Does "na" translate to both "with" and "and" ? So far, we've only seen it used to mean "and" – this threw me off.
So how do you tell the difference between 'cleaning the bathroom with a broom' and 'cleaning the bathroom and a broom' in Swahili?
Considering how infrequently I clean my broom, the vagueness might not be too much of a problem.
But Savtigor has a point - there are certianly cases when this may result in some ambiguity. "I am cleaning my feet and my hands" vs. "I am cleaning my feet with my hands". Granted, in most cases the context will make it pretty clear.
I think this is a good question. I try to find a meaning for the verb. I am not really sure, but the verb -fagia can be used when the cleaning is made using a broom. In my native language, Spanish, we can also say "(Yo) Estoy barriendo el baño con la escoba" (I am sweeping the bathroom with the broom). I do not know if this is common to say in English, and perhaps the only use of the verb "sweep" implies the use of the broom. Then, also in Swahili, we have another verb as "-osha" if we need to clean food or objects as a broom. How can I do the same action in the same time, "to sweep the bathroom and the broom", if I have just one broom and maybe it would be uncommon but not impossible to sweep a broom with a second broom? At last, in this exercise there is no mention about a second broom to be used to clean the first broom, then we should assume that the second broom, which is clean, already exists and the sentence is about two actions in different moments. Also, in that case, we know that all is possible in Duolingo sentences.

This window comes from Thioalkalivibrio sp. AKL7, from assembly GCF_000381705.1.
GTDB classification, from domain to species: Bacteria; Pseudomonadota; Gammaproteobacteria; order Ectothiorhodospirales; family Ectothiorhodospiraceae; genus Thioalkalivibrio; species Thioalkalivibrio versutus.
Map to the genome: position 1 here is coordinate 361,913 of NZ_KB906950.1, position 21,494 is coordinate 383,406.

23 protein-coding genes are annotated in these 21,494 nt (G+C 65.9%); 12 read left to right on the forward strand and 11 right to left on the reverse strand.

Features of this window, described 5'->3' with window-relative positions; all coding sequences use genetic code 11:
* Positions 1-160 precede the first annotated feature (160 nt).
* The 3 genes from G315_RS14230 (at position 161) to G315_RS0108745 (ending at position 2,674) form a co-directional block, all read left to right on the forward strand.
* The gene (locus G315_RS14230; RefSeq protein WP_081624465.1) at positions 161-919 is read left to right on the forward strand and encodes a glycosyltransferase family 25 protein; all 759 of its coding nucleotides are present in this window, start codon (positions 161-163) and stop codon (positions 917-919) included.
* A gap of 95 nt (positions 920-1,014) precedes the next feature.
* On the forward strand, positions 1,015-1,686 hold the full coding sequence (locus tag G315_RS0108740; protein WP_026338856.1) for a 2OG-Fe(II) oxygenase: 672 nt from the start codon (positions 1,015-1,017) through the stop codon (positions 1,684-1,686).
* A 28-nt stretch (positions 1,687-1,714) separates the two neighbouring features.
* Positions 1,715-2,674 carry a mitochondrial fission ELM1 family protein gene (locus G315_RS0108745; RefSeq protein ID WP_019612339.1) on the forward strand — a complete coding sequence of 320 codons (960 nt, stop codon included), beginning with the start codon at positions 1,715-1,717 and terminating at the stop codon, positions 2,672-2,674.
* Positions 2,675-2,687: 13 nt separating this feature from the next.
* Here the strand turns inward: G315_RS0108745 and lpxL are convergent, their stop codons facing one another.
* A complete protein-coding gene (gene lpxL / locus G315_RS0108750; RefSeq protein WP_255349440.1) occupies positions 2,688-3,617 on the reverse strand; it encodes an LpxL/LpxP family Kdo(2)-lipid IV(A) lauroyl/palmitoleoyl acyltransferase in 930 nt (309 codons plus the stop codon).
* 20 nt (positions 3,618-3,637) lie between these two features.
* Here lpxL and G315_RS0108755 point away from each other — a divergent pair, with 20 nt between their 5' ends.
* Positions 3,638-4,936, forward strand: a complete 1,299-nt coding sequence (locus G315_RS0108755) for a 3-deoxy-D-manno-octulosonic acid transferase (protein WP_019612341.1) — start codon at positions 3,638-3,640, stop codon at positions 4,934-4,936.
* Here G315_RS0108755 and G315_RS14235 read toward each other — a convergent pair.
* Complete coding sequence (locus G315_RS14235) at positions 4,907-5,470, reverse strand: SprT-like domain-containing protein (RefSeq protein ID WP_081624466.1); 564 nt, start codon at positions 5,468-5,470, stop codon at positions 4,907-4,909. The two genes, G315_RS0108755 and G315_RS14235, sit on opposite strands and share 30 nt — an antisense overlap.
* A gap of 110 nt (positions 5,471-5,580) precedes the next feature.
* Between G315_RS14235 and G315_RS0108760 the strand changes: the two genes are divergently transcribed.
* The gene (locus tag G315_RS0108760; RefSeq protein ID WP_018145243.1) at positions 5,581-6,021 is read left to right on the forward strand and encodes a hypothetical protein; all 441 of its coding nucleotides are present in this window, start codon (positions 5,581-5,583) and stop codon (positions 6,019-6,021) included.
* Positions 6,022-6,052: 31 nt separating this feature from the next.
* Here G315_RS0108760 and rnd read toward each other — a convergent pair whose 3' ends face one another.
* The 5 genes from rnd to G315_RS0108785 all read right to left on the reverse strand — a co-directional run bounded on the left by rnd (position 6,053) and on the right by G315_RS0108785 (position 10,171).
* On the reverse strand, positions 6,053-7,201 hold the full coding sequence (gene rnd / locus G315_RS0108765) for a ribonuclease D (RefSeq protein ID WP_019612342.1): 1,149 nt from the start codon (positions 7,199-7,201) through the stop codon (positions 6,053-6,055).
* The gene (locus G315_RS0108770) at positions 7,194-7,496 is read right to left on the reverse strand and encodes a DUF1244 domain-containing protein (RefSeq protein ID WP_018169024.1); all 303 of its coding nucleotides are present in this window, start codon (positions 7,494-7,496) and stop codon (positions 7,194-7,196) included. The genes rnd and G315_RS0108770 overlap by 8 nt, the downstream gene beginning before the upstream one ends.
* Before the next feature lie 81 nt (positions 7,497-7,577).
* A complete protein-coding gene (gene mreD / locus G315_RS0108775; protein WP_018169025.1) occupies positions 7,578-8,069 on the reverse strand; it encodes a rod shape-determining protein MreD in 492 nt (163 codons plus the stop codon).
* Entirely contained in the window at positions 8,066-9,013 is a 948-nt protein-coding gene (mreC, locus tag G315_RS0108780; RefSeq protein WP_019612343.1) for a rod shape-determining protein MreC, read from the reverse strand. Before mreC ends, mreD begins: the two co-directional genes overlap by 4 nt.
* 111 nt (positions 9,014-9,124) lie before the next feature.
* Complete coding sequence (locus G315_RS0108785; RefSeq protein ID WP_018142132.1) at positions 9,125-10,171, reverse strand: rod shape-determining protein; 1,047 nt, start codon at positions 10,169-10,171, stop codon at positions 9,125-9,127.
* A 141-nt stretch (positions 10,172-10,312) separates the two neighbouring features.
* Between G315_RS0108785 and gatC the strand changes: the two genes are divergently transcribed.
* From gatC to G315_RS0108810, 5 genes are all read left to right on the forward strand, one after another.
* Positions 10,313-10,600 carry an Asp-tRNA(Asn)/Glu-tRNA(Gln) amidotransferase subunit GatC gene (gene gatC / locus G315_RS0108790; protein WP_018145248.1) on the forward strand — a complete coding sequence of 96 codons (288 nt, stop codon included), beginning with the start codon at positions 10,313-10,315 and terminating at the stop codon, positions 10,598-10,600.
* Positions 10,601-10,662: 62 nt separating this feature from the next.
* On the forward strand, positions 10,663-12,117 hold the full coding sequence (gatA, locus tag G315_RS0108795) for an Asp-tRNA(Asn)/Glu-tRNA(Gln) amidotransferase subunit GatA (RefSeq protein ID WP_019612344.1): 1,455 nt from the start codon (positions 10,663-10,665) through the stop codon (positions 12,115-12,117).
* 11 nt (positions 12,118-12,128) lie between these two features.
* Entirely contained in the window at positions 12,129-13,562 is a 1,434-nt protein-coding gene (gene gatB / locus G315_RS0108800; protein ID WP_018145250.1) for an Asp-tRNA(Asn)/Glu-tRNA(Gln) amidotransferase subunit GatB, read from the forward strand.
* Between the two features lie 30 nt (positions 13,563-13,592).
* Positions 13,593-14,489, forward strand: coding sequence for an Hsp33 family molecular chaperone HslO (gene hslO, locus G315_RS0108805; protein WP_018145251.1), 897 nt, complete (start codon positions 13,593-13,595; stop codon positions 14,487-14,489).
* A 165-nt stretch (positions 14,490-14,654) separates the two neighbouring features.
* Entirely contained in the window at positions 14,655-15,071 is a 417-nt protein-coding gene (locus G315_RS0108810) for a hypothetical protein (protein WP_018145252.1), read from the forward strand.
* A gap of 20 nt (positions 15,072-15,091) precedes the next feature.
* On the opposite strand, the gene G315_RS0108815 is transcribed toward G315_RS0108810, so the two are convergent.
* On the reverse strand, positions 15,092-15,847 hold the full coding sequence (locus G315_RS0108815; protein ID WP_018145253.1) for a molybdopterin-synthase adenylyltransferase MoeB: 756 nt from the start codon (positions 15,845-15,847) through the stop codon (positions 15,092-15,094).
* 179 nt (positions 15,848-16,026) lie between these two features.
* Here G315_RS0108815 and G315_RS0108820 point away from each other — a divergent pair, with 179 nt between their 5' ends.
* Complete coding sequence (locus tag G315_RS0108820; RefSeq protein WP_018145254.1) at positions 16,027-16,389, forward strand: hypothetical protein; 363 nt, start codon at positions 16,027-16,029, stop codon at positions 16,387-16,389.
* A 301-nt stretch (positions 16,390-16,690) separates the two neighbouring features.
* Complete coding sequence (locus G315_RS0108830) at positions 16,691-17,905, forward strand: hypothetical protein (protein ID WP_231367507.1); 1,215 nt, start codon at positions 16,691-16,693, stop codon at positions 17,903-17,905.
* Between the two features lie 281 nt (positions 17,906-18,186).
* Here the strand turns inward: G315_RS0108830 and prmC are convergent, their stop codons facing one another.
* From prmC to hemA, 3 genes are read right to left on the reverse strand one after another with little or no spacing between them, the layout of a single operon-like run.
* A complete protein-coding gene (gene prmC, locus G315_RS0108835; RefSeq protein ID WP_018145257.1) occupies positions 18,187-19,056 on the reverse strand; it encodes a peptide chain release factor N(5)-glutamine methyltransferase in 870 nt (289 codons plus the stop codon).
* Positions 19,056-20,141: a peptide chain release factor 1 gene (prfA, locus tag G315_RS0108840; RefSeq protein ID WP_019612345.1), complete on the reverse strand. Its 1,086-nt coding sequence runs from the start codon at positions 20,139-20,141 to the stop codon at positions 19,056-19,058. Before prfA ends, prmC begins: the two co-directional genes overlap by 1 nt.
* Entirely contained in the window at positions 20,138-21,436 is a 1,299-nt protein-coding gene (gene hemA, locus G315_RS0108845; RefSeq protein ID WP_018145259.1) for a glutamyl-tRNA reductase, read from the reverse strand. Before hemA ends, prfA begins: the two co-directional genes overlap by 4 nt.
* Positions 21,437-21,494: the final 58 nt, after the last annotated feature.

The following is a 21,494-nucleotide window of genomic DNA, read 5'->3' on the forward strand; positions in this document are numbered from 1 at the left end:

I share here some examples of uses of the verbs "-fagia" and "-osha" just to try to find the possible meanings of these verbs (I am using Wiktionary to add some resources but I cannot find these verbs, then I have found something in Glosbe):
Edit: Also, the verb "-safisha" is used to clean some objects, and to clean the bathroom, as the other exercise shows:
An interesting question, and I am certainly happy to comment on the English. In the literal sense of cleaning, "to sweep" would only be done with a broom (the verb is used metaphorically for any broom-like action covering an area, such as sweeping a room for electronic bugs or the wind sweeping across the prairie). That said, the sort of broom could be specified, e.g. "I'm sweeping with the push broom," or it could be an answer to a question about what you were doing with that broom, "I'm sweeping with the broom, not flying it like a witch." In English, we do have the very general word "to clean," which might include sweeping, and other specialized word, like "to wash" and "to mop." If you are doing more than one, you would have to list them: "I am sweeping and mopping." Finally, while I was being a bit silly above, I have definitely used my hand broom to sweep off my long broom and vice versa.
And I agree, this is a really good point about the different brooms used because we need to include all the possible uses for every verb with every element or tool used in this case. The hand brooms can be very useful for a deep cleaning too, for example in the bathtube. =)